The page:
The Big Money: Let Home Buyer Tax Credit Die a Natural Death
Never mind end-of-life care discussions for senior citizens. We need to have one right now about the home buyer tax credit. The powers that be need to let this program die with dignity when its time comes rather than letting it linger.
As anyone buying or selling a home knows, the government will give you a tax credit of 10 percent of the home's purchase price up to $8,000, provided neither you nor your spouse has owned a home in the past three years. Your new digs have to be your primary residence for three years, and you cannot make more than $75,000 a year (double that if there's two of you).
This incentive was launched by the government earlier this year and is set to expire Nov. 30. But if the real estate and construction industries have their way, the program will go on life support until at least next year and perhaps indefinitely. Several members of Congress have drafted or voiced support for bills calling for extensions or expansions of the initiative. One version, introduced in the Senate by Georgia Republican Johnny Isakson, would extend the program through 2010, raise the credit to $15,000 and be available to all home buyers, regardless of current housing status or income level. Senate Banking Committee Chairman Christopher J. Dodd (D-Conn.) has voiced his support, as has Senate Majority Leader Harry M. Reid. (It's worth noting that Reid hails from Nevada, a state that's been especially hard hit by the real estate crisis.)
Extending the credit and expanding its scope is a bad idea on several levels. For starters, let's look at the program's return on investment. According to the Internal Revenue Service, 1.4 million homes have been bought since the credit's inception; the National Association of Realtors gives a somewhat higher figure of 1.8 million to 2 million. (Either way, the program is going to cost about $15 billion if it winds down as planned, according to the Associated Press.) And yet, according to the NAR's own math, the tax credit was the make-or-break factor in only 350,000 of those sales. The National Association of Home Builders, another industry group lobbying to extend the credit, places this figure even lower, at 150,000. In other words, the vast majority of home buyers would have signed on the dotted line even without the government's incentive.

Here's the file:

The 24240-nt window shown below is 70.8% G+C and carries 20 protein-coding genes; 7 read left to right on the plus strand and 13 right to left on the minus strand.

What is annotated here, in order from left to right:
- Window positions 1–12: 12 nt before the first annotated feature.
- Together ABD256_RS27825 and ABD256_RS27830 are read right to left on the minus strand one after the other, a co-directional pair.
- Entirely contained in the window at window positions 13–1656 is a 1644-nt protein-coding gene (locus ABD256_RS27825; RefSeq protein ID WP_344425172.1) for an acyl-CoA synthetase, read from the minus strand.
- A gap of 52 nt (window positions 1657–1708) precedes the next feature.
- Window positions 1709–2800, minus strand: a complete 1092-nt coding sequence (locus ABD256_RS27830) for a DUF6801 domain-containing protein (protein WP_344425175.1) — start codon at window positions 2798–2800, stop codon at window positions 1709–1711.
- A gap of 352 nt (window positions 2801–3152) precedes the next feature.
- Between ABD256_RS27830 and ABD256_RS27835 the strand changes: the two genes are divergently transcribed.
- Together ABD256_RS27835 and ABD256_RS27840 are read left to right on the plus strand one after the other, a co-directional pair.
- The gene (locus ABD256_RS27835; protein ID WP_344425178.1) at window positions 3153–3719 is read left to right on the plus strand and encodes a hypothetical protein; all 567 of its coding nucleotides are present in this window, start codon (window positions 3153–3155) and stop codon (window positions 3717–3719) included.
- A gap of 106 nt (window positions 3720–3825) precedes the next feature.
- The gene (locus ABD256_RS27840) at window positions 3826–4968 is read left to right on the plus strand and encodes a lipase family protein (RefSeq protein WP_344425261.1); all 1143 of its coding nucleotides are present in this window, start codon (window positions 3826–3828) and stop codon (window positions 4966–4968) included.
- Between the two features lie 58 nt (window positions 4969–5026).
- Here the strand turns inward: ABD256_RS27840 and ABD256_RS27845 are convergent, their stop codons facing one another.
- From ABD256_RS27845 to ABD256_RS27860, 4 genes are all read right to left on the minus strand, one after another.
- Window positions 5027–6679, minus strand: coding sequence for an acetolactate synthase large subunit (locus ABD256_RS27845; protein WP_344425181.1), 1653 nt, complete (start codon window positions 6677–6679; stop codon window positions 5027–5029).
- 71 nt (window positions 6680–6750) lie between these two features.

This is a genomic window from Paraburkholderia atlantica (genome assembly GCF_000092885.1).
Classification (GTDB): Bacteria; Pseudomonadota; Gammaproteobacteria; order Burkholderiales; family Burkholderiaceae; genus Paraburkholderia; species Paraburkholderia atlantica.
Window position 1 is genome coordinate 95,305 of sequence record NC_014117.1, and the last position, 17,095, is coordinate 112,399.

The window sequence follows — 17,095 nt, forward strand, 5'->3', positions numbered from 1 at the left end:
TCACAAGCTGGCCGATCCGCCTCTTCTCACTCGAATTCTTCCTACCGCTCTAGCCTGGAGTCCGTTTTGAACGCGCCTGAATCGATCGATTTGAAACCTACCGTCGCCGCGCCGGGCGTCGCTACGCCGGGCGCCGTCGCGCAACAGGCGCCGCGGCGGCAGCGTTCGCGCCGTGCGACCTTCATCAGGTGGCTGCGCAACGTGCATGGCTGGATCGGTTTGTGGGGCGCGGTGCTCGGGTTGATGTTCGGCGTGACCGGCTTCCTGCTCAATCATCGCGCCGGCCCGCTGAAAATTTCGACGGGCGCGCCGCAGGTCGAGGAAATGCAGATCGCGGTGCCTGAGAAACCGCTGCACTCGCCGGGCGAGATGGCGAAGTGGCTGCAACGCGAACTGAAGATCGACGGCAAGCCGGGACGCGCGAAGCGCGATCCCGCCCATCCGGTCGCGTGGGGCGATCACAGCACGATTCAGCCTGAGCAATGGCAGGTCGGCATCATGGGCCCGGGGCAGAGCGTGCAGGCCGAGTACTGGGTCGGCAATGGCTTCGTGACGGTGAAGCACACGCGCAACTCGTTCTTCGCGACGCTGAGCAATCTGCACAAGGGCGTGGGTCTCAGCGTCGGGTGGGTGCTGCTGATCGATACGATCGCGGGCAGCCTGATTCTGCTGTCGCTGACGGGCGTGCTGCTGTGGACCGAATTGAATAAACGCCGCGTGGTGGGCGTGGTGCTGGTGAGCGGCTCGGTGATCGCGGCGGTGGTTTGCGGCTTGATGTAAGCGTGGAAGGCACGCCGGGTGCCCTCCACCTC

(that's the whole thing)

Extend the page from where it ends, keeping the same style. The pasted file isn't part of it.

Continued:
As any marketing professional knows, you don't measure a campaign's success by how much it costs but by how much it costs per person to persuade people to change their behavior. As the observant bloggers at Calculated Risk have pointed out, when you divide the number of "conversions" (that is, people who bought a house only because of the tax credit) by the total amount spent on the program, the numbers look very different. Now, instead of the program costing $8,000 per buyer, it costs $43,000 -- not a great use of taxpayer dollars.
That's not the only problem. The credit also artificially inflates the value of eligible homes sold by up to $8,000, leaving the buyer with a debt that's greater than the value of the property. Sound familiar? Inflated home values were a big part of what got us into this mess in the first place. Perpetuating this via the tax credit might lessen the pain in the near term, but as we've all learned the hard way, a correction's going to come sooner or later.
What's more, the credit creates skewed incentives. America's tax code is tilted heavily in favor of home ownership; if you own your house, you get to deduct the interest you pay on your mortgage as well as the property taxes. Plus, the more house you own, the more you can deduct. Some economists think this encourages buyers to stretch for a McMansion instead of buying a more modest abode; following this logic, dropping the income cap and first-time requirement on the tax credit would only increase that effect.
After all, there are already plenty of stimulus efforts aimed at shoring up the housing market. On the monetary policy side, the Federal Reserve is keeping interest rates at rock-bottom levels, making it cheaper to borrow money, including for mortgages. With regard to fiscal policy, initiatives such as the payroll tax cut give Americans more money in their paychecks, letting them build a down payment faster or giving them more per month they can spend on housing.
The real estate association and its allies are right in the sense that the tax credit did spur sales, but there's a serious asterisk after that claim. Take a look at post-"Cash for Clunkers" auto sales for a recent example. Everyone who might have bought a car later this year rushed to do so before the program expired, and the resulting hangover--dealer traffic slowed to the lowest level in nearly three decades after it ended--isn't pretty. Much as too many of us did with our home equity, we borrowed into the future to pay today's bills and have nothing left now that the future has arrived.
At best, the home buyer tax credit was a moderately effective crutch at a time when the residential real estate market needed it most. Take that crutch away come November and the market's still going to limp for a while. But the alternative means prolonging that healing process and, ultimately, the recovery.